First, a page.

They will often turn to consultancy, because consultants – ironically – get better pay, a fairer hearing, better access to decision makers and they frequently get to leave before the true pain of implementation takes hold. Or they get ill. I’ve been given empirical evidence of high rates of stress-related illness among security professionals. There could be a plethora of reasons for that, but working unacknowledged and inhuman amounts of extra hours to achieve things, things often de-valued or made impossible by political battles (or the next round of budget cuts), could well be a factor.
So perhaps the next time you get jumpy about the cyber skills shortage or wonder at the persistent lack of women in the trade, consider this: The problem might not just be the pipeline of professionals. It could also be the overabundance of cultural issues that often make attempts to mature security thankless, intensely stressful and painfully repetitive.
Two sides to every story
Of course not all security professionals are good and not all businesses are bad (as I’ve been careful to point out thus far). The rapid weight of tech and threat evolution hangs heavily on everyone. For both boards and security bosses, knowing where to turn for good advice and where to start can be incredibly tough. Businesses struggle to spot the good guys with the skills to help them, mainly because we still rely too much on qualifications as a measure of expertise. A benchmark for a great security leader and great specialists of various flavours isn’t out there and needs to be.
It must also be acknowledged that many non-security staff are as much victims as creators and perpetuators of cultural problems. It is a top to bottom set of problems and will require top to bottom solutions. It’s a lot to take on, but it starts with small steps…like patience;
Patience to explain and understand the impact of destructive cycles on the security function, the business, it’s customers and it’s shareholders. Patience to work out what your risks really are and which are a priority (in the context of business objectives) to fix. Patience to take stock and be honest about the old, less sexy vulnerabilities linked to infrastructure, processes and security education. Patience to pause and properly assess peoples’ potential instead of filing CVs in the bin that don’t hit the right qualification acronym or keyword. Patience (when something goes wrong) to confirm whether a big ticket fix is the most effective way to reduce risks. Patience to get remediation in place (something that’s been broken for a decade isn’t getting dramatically riskier if it takes a few months to sort out). Patience to give solutions a chance to work.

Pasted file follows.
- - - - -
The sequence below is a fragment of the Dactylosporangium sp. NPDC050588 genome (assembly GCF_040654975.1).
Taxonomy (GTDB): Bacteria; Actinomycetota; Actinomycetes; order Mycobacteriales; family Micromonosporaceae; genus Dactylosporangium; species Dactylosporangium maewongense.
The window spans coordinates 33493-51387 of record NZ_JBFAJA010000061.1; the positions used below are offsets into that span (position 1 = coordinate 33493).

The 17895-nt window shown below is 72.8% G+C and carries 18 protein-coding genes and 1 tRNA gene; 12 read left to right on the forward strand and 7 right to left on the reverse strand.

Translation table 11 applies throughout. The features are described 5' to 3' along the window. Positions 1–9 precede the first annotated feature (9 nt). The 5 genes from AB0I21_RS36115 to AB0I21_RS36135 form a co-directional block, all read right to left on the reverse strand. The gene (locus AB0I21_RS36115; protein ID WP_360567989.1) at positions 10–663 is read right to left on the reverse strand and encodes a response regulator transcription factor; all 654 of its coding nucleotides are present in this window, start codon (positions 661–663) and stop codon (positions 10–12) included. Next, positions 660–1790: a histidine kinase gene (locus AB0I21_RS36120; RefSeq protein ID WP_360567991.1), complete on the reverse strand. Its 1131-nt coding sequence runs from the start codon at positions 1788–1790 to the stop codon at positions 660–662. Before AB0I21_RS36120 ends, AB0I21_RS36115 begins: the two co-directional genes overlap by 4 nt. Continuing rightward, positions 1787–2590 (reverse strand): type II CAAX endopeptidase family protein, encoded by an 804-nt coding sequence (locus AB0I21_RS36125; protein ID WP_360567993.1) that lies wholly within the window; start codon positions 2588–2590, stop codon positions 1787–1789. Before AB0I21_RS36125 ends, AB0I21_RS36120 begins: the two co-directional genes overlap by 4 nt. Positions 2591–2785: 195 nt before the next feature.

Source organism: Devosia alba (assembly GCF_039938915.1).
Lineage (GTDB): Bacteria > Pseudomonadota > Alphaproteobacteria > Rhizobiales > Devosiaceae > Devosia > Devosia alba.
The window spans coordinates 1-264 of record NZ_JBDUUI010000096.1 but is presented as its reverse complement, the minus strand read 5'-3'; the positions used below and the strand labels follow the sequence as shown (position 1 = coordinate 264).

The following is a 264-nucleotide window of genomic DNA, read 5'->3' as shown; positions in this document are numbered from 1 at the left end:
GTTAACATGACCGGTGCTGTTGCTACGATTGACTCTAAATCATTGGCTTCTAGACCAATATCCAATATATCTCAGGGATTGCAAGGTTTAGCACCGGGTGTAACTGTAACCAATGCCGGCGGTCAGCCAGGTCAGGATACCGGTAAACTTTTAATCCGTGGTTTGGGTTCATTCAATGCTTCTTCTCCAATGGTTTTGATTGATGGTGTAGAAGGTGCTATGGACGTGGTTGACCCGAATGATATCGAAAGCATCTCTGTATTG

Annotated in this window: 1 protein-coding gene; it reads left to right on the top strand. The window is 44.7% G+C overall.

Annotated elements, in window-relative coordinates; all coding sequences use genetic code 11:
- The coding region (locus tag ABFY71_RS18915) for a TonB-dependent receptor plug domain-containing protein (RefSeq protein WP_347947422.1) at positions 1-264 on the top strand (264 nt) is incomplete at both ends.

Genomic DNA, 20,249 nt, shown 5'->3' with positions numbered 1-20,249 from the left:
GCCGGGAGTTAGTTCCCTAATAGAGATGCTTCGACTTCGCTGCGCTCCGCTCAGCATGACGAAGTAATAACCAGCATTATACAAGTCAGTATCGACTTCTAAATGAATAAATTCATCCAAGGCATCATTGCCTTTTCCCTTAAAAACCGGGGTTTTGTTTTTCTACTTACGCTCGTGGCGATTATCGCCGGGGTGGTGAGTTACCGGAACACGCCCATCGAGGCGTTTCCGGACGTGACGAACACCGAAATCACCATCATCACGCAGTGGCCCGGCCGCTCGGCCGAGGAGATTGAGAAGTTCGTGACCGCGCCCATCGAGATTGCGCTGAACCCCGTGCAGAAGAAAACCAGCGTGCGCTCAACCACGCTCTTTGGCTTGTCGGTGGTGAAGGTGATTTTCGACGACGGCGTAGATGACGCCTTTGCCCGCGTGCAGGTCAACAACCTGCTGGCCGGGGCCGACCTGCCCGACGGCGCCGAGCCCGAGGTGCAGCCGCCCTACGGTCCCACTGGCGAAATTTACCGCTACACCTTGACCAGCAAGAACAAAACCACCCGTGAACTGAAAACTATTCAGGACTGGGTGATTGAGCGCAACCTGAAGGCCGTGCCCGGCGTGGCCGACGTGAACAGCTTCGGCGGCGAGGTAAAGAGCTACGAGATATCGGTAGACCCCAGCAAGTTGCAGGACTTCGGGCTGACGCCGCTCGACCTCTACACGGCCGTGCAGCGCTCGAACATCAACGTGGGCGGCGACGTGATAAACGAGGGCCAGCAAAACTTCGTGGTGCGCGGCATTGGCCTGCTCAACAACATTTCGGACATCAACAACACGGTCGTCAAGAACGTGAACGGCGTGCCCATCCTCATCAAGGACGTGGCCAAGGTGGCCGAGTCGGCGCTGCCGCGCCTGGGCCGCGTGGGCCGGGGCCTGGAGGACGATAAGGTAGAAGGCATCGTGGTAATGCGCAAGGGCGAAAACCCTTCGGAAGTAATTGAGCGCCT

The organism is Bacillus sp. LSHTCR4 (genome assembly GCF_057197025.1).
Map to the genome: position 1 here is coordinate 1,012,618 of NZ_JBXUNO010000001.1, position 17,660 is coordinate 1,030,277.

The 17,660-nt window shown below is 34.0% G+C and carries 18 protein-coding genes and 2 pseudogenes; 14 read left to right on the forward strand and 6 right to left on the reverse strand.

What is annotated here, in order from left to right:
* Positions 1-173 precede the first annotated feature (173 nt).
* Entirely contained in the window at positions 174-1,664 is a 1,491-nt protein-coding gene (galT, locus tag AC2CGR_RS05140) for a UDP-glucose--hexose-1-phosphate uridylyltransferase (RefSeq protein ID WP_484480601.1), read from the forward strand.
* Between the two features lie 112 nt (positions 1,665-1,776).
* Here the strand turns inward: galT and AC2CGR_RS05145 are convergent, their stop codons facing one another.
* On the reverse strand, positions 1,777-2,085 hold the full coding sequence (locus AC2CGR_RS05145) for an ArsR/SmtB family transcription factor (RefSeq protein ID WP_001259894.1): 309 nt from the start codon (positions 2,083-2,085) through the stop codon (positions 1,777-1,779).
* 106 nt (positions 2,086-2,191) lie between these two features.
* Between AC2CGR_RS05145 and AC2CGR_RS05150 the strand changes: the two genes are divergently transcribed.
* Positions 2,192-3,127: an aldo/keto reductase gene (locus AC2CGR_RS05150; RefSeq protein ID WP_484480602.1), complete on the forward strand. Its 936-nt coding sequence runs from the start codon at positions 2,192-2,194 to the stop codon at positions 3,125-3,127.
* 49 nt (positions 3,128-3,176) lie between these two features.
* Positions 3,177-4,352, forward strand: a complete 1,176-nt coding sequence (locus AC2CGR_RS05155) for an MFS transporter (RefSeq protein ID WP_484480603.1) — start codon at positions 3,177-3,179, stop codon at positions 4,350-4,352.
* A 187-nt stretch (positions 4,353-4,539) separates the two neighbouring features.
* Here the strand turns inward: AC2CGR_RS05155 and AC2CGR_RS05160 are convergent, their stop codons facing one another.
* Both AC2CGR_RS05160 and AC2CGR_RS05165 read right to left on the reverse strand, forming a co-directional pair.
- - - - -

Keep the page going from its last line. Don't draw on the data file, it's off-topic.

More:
That, I would strongly argue, is the rarest and most valuable resource in cybersecurity – if you find me a vendor selling it at a cost-effective price, I’m in.
Part One – Wild Speculation & IT Transformation
Part Two – Fatal Fails, Piecemeal Resurrections & The Budget Battleground
Part Three – Lines Of Progress-Limiting Defence
New post – Permission To Be Crap At Security…at least for a while – coming soon
This post is based on my personal opinion and is not intended to reflect the opinions or practices of any past or present employers.
Some overdue acknowledgements:
- The title is obviously an homage to a phrase coined by Peter Drucker “Culture Eats Strategy For Breakfast” later amended, by Dick Clark of Merck to “Lunch”. Here’s an article inspired by that on Huff Post’s Corporate Acupuncture blog. It includes comments on the effect of technology.
- Whack-A-Mole – A phrase Charlotte Tschieder used to describe the way we point and pick at random solutions. I’ve reused it ever since.
- Security Debt – I’ve referenced the post where Richard Stiennon coins that phrase in each of the four parts of the story, but here’s the link again.
- Dr Daniel Dresner – Thank you for reviewing this and apologies for taking little of your advice.
- Finally a thank you to all of the business and security people who have trusted me enough to discuss their triumphs and frustrations over the years. I hope I haven’t misrepresented you in this series of posts.